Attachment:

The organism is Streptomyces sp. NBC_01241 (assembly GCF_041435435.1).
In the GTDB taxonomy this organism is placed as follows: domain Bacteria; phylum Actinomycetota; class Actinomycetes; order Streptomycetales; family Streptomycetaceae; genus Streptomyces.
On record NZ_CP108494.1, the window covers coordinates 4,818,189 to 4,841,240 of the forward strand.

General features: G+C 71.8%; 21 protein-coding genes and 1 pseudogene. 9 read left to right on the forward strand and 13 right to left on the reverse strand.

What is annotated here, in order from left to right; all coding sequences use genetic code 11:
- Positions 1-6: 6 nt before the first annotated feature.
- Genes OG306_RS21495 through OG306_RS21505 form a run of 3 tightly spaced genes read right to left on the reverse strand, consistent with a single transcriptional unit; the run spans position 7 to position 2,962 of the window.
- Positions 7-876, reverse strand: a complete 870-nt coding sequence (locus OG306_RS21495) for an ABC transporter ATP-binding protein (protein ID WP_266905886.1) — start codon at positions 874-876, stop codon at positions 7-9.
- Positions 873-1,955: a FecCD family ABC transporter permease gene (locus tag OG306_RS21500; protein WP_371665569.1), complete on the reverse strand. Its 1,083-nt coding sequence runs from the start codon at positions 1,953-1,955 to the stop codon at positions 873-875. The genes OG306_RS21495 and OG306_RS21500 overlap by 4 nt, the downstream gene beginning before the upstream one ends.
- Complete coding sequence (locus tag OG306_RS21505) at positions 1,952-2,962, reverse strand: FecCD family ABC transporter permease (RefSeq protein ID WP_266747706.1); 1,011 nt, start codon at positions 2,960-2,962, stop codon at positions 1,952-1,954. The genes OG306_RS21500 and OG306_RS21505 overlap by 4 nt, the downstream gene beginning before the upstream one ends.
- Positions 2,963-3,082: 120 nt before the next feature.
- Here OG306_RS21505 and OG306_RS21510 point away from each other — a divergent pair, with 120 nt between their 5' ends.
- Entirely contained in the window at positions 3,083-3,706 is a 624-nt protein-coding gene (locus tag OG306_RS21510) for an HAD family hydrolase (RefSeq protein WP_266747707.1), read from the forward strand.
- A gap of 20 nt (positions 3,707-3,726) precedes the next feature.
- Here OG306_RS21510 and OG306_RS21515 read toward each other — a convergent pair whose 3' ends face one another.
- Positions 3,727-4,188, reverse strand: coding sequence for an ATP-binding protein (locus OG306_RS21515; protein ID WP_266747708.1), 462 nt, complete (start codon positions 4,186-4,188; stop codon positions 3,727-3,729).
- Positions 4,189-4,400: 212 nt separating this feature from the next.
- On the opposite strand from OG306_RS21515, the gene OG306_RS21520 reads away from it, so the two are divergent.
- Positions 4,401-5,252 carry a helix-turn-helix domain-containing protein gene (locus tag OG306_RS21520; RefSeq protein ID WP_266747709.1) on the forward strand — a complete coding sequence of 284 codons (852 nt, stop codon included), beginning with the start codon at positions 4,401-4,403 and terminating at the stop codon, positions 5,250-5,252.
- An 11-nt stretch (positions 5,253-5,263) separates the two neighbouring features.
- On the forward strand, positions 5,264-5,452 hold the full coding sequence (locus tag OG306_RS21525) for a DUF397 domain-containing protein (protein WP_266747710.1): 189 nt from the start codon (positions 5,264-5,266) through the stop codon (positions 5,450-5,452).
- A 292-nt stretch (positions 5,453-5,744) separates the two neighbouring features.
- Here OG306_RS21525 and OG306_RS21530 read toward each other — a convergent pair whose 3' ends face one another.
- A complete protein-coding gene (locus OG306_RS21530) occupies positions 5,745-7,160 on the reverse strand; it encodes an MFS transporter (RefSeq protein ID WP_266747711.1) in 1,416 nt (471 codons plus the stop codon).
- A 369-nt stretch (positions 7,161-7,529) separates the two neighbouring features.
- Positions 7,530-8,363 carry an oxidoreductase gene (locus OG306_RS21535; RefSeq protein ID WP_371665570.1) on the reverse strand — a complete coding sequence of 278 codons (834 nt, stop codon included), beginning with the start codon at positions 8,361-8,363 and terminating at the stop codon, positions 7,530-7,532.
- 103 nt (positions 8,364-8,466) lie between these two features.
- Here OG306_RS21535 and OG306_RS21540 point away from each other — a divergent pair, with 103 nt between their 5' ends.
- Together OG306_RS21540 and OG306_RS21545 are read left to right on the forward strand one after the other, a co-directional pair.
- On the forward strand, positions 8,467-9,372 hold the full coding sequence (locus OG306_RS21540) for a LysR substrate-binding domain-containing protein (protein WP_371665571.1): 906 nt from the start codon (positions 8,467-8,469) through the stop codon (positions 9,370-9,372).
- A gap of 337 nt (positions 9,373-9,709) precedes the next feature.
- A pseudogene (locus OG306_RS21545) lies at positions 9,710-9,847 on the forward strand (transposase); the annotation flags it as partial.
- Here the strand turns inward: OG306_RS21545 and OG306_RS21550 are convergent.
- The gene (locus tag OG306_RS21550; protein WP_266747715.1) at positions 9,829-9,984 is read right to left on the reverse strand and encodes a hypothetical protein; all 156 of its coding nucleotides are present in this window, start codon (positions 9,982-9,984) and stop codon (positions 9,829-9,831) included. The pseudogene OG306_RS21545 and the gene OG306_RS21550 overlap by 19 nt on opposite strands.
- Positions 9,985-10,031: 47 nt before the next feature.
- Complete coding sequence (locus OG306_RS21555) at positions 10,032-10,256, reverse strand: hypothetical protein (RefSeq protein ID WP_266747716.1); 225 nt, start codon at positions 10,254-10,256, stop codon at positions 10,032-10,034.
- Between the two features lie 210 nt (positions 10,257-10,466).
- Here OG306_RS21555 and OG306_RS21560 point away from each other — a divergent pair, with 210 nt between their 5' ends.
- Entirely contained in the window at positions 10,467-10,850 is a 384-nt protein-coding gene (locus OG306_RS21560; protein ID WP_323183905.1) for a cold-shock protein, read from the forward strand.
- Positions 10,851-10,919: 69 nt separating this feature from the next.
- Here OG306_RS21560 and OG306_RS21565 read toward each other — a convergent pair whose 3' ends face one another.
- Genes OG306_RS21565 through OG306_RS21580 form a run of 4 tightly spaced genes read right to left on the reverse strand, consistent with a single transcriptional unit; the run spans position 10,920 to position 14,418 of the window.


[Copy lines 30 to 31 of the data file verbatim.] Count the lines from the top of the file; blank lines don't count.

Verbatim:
- On the forward strand, positions 8,467-9,372 hold the full coding sequence (locus OG306_RS21540) for a LysR substrate-binding domain-containing protein (protein WP_371665571.1): 906 nt from the start codon (positions 8,467-8,469) through the stop codon (positions 9,370-9,372).
- A gap of 337 nt (positions 9,373-9,709) precedes the next feature.